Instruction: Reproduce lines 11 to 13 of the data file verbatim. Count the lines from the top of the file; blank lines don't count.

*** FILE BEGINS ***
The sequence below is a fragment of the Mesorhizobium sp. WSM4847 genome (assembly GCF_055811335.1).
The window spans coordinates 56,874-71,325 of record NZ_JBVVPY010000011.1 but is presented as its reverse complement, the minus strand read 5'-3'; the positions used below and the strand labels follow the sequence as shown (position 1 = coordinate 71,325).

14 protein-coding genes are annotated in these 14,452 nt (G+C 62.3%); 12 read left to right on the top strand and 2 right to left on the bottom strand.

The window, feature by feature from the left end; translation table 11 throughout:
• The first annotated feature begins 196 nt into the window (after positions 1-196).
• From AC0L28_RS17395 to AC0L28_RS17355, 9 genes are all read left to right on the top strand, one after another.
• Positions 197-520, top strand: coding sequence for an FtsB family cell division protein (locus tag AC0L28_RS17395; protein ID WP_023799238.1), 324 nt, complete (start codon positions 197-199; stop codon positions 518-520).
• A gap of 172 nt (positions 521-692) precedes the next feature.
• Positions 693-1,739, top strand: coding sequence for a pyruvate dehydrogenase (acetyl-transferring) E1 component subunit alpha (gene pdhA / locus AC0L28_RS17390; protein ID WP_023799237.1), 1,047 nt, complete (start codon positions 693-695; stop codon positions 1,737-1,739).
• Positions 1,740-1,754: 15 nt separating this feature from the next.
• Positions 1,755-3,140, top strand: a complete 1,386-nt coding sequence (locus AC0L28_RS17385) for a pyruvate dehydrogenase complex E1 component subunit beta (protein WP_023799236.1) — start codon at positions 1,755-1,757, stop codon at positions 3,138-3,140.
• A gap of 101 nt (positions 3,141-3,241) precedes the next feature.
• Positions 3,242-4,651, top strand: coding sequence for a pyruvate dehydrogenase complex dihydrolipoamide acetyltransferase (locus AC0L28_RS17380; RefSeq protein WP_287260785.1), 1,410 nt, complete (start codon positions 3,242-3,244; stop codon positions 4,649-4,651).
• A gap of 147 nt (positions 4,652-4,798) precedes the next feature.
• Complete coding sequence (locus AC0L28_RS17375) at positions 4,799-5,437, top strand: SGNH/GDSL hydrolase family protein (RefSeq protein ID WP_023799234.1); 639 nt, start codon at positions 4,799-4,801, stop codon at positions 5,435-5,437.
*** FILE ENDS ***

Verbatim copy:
• Positions 1,755-3,140, top strand: a complete 1,386-nt coding sequence (locus AC0L28_RS17385) for a pyruvate dehydrogenase complex E1 component subunit beta (protein WP_023799236.1) — start codon at positions 1,755-1,757, stop codon at positions 3,138-3,140.
• A gap of 101 nt (positions 3,141-3,241) precedes the next feature.
• Positions 3,242-4,651, top strand: coding sequence for a pyruvate dehydrogenase complex dihydrolipoamide acetyltransferase (locus AC0L28_RS17380; RefSeq protein WP_287260785.1), 1,410 nt, complete (start codon positions 3,242-3,244; stop codon positions 4,649-4,651).